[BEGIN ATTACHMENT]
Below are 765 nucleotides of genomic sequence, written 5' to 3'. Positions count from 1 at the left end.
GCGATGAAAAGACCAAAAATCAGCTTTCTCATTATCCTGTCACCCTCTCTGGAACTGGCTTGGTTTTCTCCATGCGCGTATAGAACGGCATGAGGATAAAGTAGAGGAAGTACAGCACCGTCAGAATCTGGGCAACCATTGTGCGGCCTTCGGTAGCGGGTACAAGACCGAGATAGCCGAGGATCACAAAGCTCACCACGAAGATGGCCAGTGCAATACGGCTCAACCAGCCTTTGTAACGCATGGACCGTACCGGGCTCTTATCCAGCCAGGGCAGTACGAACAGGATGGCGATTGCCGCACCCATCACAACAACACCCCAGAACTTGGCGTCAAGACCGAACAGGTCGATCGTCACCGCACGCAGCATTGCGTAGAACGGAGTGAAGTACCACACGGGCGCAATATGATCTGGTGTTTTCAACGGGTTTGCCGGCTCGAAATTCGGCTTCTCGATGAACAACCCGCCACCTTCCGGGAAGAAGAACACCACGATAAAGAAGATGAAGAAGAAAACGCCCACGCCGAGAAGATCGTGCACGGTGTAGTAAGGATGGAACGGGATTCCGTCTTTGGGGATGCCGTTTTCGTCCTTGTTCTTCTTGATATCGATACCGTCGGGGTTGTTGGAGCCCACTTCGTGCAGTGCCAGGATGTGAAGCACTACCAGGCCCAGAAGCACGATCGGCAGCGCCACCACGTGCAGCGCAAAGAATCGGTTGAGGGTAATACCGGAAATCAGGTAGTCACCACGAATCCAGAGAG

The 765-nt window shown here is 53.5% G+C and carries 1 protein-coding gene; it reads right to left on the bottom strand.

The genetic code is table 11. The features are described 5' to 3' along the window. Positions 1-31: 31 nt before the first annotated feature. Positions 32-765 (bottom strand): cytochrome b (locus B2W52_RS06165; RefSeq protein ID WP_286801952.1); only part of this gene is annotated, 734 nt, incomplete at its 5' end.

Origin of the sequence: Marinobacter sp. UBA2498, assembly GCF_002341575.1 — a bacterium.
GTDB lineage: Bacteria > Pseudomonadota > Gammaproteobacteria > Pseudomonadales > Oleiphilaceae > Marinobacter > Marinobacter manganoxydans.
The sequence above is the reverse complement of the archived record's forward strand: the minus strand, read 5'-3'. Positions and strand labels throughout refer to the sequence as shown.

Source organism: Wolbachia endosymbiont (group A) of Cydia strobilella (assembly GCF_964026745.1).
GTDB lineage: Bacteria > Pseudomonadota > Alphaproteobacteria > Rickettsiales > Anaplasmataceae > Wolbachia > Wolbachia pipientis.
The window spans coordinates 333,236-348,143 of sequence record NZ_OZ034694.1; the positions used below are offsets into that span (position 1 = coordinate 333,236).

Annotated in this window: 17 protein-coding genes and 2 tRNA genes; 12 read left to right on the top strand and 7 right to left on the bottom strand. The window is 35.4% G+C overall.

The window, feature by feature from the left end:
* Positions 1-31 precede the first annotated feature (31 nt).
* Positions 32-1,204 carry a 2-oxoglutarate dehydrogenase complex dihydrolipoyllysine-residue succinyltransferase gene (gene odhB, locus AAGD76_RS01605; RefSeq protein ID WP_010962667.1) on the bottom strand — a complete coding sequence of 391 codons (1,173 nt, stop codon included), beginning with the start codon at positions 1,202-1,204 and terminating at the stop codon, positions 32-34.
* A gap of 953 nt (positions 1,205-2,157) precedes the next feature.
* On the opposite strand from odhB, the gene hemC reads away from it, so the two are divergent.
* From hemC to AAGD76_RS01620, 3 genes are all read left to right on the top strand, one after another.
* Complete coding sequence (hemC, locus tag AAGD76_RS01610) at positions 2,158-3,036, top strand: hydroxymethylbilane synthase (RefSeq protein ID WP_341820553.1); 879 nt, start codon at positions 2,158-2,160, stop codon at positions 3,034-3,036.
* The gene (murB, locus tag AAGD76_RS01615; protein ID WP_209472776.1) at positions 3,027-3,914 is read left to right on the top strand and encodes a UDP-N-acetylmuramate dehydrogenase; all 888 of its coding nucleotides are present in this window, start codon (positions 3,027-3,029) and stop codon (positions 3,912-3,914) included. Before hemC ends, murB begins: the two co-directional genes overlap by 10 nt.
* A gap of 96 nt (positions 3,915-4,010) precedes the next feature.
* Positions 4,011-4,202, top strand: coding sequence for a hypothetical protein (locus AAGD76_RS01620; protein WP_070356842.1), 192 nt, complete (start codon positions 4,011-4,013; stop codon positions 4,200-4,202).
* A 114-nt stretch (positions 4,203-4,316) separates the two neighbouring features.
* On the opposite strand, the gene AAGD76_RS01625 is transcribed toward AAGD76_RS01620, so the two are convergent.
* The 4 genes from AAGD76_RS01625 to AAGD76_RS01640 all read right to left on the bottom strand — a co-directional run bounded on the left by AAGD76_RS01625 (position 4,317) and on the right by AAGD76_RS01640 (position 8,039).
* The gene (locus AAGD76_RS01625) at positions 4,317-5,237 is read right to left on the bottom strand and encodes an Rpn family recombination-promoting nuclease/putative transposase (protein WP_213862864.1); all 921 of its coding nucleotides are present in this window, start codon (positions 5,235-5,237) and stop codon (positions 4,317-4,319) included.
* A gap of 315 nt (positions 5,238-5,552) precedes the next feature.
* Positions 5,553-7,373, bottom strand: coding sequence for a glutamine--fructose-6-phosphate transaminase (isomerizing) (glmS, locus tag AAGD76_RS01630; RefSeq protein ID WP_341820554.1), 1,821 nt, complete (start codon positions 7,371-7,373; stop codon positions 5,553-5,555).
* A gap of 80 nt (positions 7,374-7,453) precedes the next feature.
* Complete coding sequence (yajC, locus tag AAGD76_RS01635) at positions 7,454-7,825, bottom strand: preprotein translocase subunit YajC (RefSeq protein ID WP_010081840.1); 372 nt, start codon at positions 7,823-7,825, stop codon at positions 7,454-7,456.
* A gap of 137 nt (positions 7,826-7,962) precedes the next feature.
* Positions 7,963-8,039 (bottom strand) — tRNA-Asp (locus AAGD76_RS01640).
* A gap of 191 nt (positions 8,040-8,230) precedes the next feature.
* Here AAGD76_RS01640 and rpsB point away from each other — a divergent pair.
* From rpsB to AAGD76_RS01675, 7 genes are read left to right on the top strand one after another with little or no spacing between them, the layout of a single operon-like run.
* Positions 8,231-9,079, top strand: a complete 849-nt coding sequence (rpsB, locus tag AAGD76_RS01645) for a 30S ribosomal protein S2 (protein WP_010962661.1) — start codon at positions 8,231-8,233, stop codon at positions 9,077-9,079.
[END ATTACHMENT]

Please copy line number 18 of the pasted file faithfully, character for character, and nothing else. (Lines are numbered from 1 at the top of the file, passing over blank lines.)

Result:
* Complete coding sequence (hemC, locus tag AAGD76_RS01610) at positions 2,158-3,036, top strand: hydroxymethylbilane synthase (RefSeq protein ID WP_341820553.1); 879 nt, start codon at positions 2,158-2,160, stop codon at positions 3,034-3,036.